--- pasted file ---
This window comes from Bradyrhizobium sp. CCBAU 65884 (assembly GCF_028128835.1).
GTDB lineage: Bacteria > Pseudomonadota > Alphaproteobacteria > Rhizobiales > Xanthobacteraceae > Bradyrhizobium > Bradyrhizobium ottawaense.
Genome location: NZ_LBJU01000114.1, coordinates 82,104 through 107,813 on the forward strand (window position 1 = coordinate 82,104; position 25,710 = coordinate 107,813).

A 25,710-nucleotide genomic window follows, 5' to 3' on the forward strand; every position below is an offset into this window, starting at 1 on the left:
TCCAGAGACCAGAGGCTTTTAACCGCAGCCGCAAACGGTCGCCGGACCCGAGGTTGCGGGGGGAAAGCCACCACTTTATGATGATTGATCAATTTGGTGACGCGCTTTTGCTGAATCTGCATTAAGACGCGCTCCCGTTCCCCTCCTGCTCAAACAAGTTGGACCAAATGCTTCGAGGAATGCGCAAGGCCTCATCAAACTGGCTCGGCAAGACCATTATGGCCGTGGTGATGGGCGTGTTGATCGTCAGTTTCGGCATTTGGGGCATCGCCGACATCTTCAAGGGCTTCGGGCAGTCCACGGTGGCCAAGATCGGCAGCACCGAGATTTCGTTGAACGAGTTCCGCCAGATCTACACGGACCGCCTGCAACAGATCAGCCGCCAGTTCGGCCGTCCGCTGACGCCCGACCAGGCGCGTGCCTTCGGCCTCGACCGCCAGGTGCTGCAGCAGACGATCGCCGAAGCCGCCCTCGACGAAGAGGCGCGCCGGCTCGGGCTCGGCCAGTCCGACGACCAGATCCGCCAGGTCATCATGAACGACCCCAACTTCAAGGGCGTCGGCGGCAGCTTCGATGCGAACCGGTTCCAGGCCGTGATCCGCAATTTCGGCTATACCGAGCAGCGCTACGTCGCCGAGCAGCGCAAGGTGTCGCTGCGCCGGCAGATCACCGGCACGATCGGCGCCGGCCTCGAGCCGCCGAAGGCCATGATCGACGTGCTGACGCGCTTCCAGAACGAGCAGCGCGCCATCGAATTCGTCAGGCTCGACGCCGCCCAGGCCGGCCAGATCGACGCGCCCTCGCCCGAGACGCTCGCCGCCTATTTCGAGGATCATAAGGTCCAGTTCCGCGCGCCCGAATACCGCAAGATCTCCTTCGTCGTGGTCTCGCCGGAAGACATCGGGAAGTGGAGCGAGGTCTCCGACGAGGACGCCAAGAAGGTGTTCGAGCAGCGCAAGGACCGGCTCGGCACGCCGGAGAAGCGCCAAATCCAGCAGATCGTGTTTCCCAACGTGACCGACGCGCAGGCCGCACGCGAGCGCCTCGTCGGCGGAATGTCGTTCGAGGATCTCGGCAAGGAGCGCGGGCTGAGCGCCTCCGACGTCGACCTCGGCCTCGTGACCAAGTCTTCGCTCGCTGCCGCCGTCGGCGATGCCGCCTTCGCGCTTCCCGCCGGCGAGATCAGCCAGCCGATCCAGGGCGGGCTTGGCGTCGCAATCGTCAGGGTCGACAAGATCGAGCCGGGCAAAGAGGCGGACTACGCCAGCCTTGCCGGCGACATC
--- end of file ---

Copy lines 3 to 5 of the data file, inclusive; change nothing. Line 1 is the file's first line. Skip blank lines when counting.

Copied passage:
Genome location: NZ_LBJU01000114.1, coordinates 82,104 through 107,813 on the forward strand (window position 1 = coordinate 82,104; position 25,710 = coordinate 107,813).

A 25,710-nucleotide genomic window follows, 5' to 3' on the forward strand; every position below is an offset into this window, starting at 1 on the left:
TCCAGAGACCAGAGGCTTTTAACCGCAGCCGCAAACGGTCGCCGGACCCGAGGTTGCGGGGGGAAAGCCACCACTTTATGATGATTGATCAATTTGGTGACGCGCTTTTGCTGAATCTGCATTAAGACGCGCTCCCGTTCCCCTCCTGCTCAAACAAGTTGGACCAAATGCTTCGAGGAATGCGCAAGGCCTCATCAAACTGGCTCGGCAAGACCATTATGGCCGTGGTGATGGGCGTGTTGATCGTCAGTTTCGGCATTTGGGGCATCGCCGACATCTTCAAGGGCTTCGGGCAGTCCACGGTGGCCAAGATCGGCAGCACCGAGATTTCGTTGAACGAGTTCCGCCAGATCTACACGGACCGCCTGCAACAGATCAGCCGCCAGTTCGGCCGTCCGCTGACGCCCGACCAGGCGCGTGCCTTCGGCCTCGACCGCCAGGTGCTGCAGCAGACGATCGCCGAAGCCGCCCTCGACGAAGAGGCGCGCCGGCTCGGGCTCGGCCAGTCCGACGACCAGATCCGCCAGGTCATCATGAACGACCCCAACTTCAAGGGCGTCGGCGGCAGCTTCGATGCGAACCGGTTCCAGGCCGTGATCCGCAATTTCGGCTATACCGAGCAGCGCTACGTCGCCGAGCAGCGCAAGGTGTCGCTGCGCCGGCAGATCACCGGCACGATCGGCGCCGGCCTCGAGCCGCCGAAGGCCATGATCGACGTGCTGACGCGCTTCCAGAACGAGCAGCGCGCCATCGAATTCGTCAGGCTCGACGCCGCCCAGGCCGGCCAGATCGACGCGCCCTCGCCCGAGACGCTCGCCGCCTATTTCGAGGATCATAAGGTCCAGTTCCGCGCGCCCGAATACCGCAAGATCTCCTTCGTCGTGGTCTCGCCGGAAGACATCGGGAAGTGGAGCGAGGTCTCCGACGAGGACGCCAAGAAGGTGTTCGAGCAGCGCAAGGACCGGCTCGGCACGCCGGAGAAGCGCCAAATCCAGCAGATCGTGTTTCCCAACGTGACCGACGCGCAGGCCGCACGCGAGCGCCTCGTCGGCGGAATGTCGTTCGAGGATCTCGGCAAGGAGCGCGGGCTGAGCGCCTCCGACGTCGACCTCGGCCTCGTGACCAAGTCTTCGCTCGCTGCCGCCGTCGGCGATGCCGCCTTCGCGCTTCCCGCCGGCGAGATCAGCCAGCCGATCCAGGGCGGGCTTGGCGTCGCAATCGTCAGGGTCGACAAGATCGAGCCGGGCAAAGAGGCGGACTACGCCAGCCTTGCCGGCGACATC